Football: To be, or not to be the Foxes' manager

Craig Shakespeare, who began his second spell as an assistant manager at Leicester in 2011, knows the Foxes squad well.
Craig Shakespeare, who began his second spell as an assistant manager at Leicester in 2011, knows the Foxes squad well.PHOTO: AFP

Hodgson ponders Leicester job as caretaker Shakespeare aspires to be the leading man

LONDON • Craig Shakespeare is set to be given the opportunity to prove he is capable of taking charge of Leicester City until the end of the season, despite the English Premier League champions holding talks with Roy Hodgson about the prospect of becoming their manager.

Hodgson is understood to have been sounded out before Monday's 3-1 league win over Liverpool, a result that eased the pressure on the club's Thai owners to bring in a permanent replacement for Claudio Ranieri.

The victory also strengthened Shakespeare's chances of landing the job for the remainder of the campaign. Ranieri's former assistant has made no secret of the fact that he would like to become manager. And there is a feeling within the club that it would be hard to look beyond him for the final 11 league matches if he masterminds a win over Hull City at home on Saturday.

As well as enjoying the support of the players, Shakespeare is highly regarded by the club's director of football, Jon Rudkin, who has the ear of the owners. And everyone at Leicester has been impressed with the way the 53-year-old has handled himself in the wake of Ranieri's dismissal last Thursday.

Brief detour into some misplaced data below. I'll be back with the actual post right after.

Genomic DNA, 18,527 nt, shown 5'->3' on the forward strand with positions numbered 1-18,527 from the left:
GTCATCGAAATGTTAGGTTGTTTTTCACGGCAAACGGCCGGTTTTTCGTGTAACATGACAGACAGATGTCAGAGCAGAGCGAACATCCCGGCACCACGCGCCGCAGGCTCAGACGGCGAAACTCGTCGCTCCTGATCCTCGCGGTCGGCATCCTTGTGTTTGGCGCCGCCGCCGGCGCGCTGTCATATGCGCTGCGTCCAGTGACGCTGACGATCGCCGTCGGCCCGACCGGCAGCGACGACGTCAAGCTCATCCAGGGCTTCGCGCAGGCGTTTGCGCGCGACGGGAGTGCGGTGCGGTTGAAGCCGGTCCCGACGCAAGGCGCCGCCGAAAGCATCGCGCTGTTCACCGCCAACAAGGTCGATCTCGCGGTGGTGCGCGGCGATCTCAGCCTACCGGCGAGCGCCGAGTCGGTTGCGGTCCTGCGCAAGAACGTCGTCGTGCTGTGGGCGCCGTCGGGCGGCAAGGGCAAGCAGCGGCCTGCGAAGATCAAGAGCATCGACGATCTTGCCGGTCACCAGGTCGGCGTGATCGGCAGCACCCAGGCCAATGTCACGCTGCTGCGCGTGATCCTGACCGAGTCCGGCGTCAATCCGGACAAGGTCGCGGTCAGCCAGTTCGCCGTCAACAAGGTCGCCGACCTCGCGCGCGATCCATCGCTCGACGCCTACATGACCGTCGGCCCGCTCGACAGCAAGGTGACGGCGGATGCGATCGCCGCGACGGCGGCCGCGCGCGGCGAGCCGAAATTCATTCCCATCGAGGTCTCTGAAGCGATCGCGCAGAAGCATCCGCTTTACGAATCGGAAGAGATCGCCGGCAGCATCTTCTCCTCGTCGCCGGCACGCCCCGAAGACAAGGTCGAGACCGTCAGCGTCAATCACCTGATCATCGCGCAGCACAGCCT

Giving him the role for the rest of the season would also allow Leicester to reassess their options in the summer, when the managerial landscape may look very different, especially as some potential candidates would be reluctant to walk away from jobs until then.

 

Hodgson is in the frame as part of the exploratory discussions that Leicester have held with a number of people, including Guus Hiddink, with a view to an immediate appointment. Yet the former England coach, who is keen to return to management and was disappointed to miss out on the Crystal Palace job to Sam Allardyce, is unlikely to get a chance at Leicester unless things unravel under Shakespeare.

There is also the question of whether Hodgson, 69, would be willing to take on the job if more weeks slip by. He has experience, including a proven track record, when it comes to keeping struggling clubs in the Premier League. But he had more time to get to grips with the players at Fulham in 2007-08 and West Bromwich Albion in 2010-11.

Shakespeare, who began his second spell as an assistant manager at Leicester in 2011, knows the Foxes squad well and knows that much could hinge on the Hull match. Leicester, who climbed out of the relegation zone and up to 15th place on Monday, are only three points and four places above Hull. A win would give them breathing space.

Defender Danny Simpson reckons Shakespeare is a strong contender to land the role full-time.

"He is a top coach, a top guy and he has taken it on naturally," he said of the caretaker boss. "He has kept it simple and told us what he wanted to do, which was simple and basic, and we've done that so let's hope we can carry it on for him."

THE GUARDIAN, AGENCE FRANCE-PRESSE

A version of this article appeared in the print edition of The Straits Times on March 02, 2017, with the headline 'To be, or not to be the Foxes' manager'. Print Edition | Subscribe